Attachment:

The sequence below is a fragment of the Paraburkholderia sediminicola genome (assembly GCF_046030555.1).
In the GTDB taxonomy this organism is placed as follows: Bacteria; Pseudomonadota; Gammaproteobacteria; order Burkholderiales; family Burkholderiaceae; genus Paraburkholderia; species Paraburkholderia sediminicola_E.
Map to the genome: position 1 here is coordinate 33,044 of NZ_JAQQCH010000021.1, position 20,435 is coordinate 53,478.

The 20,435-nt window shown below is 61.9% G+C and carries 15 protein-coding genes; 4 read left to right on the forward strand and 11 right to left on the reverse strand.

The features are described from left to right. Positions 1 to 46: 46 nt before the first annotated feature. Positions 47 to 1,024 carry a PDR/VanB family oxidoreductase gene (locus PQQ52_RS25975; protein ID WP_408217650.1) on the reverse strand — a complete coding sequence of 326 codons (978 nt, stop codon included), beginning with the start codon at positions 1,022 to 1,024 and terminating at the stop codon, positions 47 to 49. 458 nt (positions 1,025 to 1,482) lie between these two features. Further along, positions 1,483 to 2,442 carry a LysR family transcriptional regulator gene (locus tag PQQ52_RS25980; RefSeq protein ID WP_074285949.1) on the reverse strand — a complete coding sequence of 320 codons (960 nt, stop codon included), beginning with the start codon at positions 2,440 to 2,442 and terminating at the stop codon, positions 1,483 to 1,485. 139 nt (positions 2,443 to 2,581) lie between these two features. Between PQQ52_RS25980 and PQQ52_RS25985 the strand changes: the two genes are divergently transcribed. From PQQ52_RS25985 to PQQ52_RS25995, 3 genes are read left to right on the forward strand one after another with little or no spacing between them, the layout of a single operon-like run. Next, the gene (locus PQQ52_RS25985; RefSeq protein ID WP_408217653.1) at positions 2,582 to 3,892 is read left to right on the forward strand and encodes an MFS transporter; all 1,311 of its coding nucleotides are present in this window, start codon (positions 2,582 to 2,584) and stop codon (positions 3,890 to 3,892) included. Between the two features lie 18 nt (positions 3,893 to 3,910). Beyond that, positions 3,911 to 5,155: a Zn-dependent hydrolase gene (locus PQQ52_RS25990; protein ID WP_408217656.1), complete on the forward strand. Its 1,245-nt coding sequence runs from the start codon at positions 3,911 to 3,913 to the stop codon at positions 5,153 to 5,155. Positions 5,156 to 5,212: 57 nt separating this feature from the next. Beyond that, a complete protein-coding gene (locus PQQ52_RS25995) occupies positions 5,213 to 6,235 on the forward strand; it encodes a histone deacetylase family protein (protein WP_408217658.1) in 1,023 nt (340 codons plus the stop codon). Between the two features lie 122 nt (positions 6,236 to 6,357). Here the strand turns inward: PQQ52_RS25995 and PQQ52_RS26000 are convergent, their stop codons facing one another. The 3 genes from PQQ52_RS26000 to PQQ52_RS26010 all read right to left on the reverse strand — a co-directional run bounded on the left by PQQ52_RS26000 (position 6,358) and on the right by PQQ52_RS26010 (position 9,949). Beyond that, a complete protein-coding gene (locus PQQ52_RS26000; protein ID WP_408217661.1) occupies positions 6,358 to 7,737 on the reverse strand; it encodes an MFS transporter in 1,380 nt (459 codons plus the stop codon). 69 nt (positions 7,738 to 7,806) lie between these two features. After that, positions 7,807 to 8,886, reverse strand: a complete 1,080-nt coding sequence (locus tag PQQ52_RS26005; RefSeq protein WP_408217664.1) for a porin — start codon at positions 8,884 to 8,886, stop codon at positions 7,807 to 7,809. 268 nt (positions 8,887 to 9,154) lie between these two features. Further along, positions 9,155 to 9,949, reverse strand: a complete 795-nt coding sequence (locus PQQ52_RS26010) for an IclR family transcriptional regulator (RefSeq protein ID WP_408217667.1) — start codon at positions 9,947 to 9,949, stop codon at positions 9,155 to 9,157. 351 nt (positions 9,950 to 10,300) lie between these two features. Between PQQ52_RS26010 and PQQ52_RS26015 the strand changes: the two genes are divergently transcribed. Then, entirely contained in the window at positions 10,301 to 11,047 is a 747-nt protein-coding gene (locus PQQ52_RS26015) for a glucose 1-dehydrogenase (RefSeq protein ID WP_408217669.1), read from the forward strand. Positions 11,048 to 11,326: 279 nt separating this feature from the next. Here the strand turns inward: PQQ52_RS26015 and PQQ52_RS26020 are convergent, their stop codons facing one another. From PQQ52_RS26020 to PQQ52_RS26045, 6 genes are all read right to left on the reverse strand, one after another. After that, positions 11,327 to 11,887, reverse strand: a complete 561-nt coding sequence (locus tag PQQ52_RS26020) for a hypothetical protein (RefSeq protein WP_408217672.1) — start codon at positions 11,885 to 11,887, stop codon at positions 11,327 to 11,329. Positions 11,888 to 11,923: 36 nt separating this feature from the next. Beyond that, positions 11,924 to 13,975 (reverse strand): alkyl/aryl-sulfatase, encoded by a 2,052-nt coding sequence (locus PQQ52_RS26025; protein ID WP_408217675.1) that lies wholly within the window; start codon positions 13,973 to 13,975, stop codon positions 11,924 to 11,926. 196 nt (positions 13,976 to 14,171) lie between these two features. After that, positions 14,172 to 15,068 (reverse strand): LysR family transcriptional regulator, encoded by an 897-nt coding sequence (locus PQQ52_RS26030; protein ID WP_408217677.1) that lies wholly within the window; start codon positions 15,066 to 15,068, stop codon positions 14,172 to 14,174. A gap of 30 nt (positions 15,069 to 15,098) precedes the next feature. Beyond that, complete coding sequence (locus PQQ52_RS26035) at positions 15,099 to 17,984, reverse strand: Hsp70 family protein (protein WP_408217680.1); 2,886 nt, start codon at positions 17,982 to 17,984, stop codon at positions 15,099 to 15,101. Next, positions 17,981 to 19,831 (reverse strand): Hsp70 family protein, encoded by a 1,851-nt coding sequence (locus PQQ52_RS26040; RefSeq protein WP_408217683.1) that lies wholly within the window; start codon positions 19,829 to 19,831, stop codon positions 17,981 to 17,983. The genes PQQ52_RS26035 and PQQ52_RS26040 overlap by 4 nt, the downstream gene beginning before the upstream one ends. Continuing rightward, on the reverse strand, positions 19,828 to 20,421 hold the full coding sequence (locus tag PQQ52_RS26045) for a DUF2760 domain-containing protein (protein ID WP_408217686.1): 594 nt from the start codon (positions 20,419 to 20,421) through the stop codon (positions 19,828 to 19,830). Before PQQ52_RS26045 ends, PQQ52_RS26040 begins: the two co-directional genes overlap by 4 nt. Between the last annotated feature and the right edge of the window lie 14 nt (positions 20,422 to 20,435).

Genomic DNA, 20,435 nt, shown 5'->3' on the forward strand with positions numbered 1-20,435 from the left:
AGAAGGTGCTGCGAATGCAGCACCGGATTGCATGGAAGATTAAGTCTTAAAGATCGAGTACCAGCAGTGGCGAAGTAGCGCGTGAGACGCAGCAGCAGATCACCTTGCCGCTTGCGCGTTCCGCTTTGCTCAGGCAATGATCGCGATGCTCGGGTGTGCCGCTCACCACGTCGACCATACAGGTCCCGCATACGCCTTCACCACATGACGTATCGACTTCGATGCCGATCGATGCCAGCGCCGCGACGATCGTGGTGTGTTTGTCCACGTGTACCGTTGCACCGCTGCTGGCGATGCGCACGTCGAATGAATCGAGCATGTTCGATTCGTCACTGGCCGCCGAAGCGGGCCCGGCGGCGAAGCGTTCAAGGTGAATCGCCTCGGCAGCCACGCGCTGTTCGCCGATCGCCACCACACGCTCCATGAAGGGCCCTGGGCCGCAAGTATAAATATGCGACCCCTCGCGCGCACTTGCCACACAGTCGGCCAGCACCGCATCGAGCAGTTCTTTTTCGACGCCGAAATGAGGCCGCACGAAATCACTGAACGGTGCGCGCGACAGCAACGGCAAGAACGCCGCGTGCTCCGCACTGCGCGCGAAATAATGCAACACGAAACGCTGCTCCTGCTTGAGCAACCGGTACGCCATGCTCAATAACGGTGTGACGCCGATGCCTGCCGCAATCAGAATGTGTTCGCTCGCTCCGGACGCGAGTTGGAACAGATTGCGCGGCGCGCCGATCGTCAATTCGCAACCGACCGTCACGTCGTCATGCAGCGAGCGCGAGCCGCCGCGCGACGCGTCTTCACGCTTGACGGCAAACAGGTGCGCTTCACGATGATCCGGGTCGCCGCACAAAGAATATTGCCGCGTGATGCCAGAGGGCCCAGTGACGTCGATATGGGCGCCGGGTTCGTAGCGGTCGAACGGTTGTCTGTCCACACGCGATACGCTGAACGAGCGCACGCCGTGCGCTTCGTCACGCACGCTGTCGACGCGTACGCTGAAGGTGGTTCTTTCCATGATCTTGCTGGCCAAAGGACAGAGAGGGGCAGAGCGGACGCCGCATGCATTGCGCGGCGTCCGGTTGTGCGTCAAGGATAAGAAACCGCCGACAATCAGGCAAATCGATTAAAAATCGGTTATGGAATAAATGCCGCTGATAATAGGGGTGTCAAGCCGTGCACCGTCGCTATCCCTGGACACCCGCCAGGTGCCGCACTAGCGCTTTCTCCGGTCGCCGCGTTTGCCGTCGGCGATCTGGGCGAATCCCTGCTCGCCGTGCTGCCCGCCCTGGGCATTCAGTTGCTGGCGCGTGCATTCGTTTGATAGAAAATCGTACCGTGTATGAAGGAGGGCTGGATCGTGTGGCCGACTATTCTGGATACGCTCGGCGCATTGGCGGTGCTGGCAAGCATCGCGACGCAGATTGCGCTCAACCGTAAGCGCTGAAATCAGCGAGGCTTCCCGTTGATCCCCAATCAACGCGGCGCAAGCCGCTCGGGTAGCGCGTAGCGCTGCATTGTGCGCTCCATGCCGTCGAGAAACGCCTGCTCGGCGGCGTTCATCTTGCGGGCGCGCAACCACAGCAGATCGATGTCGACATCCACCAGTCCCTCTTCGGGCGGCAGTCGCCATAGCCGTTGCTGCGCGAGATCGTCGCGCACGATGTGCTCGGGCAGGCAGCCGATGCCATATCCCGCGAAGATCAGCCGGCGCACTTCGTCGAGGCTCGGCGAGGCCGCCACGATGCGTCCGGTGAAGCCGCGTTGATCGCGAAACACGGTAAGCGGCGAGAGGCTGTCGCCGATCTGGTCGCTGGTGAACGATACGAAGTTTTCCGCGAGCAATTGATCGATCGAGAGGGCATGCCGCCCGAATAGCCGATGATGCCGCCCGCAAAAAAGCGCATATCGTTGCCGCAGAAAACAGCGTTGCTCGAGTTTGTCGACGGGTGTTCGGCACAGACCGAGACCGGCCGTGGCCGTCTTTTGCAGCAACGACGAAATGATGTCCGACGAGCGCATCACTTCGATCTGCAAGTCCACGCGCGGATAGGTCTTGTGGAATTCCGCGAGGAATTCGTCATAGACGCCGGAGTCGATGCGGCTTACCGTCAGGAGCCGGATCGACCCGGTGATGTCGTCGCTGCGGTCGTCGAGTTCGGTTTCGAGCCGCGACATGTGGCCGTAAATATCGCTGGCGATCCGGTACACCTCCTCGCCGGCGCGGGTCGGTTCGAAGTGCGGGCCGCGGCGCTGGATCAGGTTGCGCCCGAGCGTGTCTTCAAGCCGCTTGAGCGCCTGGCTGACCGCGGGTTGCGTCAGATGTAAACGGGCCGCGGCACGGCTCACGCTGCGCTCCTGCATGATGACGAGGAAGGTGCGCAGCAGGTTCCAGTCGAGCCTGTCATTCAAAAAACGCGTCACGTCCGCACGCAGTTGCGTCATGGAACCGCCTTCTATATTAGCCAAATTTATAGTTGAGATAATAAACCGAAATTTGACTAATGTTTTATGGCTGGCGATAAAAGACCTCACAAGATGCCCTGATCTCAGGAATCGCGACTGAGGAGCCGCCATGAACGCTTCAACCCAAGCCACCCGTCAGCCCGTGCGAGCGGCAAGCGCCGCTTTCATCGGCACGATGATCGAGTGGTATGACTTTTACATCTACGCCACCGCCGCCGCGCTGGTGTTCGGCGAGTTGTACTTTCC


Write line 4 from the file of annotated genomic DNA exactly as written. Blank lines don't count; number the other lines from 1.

The 20,435-nt window shown below is 61.9% G+C and carries 15 protein-coding genes; 4 read left to right on the forward strand and 11 right to left on the reverse strand.